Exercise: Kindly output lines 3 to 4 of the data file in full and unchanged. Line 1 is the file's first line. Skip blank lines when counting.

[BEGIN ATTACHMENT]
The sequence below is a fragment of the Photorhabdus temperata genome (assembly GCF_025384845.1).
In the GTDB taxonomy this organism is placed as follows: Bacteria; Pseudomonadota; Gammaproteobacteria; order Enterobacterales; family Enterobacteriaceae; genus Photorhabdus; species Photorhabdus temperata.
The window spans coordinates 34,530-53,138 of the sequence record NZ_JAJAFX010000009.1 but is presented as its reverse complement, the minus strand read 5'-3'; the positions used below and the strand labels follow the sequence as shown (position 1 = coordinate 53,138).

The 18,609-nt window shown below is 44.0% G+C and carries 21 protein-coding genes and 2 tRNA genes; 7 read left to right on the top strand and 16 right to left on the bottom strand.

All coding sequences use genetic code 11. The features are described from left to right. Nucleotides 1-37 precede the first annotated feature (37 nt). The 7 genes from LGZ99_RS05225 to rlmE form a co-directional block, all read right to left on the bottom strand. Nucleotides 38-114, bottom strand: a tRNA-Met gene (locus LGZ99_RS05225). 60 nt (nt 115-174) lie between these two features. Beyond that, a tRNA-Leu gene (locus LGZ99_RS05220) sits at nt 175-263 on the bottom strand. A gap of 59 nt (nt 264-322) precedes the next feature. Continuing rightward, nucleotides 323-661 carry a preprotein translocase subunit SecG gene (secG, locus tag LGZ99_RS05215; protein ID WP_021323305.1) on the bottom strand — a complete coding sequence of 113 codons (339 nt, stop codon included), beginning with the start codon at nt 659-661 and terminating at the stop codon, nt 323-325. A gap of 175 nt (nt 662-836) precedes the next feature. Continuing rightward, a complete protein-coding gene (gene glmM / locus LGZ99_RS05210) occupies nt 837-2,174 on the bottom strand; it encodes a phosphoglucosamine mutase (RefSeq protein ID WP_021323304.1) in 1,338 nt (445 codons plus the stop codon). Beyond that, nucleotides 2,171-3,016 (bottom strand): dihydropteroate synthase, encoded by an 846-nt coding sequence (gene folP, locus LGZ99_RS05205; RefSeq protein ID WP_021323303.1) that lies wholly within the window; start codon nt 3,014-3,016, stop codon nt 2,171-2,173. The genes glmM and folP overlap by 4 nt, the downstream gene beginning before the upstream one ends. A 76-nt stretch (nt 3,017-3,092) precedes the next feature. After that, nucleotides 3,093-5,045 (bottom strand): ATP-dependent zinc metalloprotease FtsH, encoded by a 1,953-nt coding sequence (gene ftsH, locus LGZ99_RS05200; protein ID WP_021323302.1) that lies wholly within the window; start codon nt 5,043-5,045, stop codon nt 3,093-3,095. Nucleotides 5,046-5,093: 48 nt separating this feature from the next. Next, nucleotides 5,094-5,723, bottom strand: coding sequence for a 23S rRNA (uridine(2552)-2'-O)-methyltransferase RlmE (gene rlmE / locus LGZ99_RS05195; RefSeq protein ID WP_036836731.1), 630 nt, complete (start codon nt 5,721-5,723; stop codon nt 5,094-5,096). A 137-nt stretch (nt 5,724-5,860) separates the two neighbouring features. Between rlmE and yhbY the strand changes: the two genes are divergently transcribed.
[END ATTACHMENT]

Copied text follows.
The window spans coordinates 34,530-53,138 of the sequence record NZ_JAJAFX010000009.1 but is presented as its reverse complement, the minus strand read 5'-3'; the positions used below and the strand labels follow the sequence as shown (position 1 = coordinate 53,138).

The 18,609-nt window shown below is 44.0% G+C and carries 21 protein-coding genes and 2 tRNA genes; 7 read left to right on the top strand and 16 right to left on the bottom strand.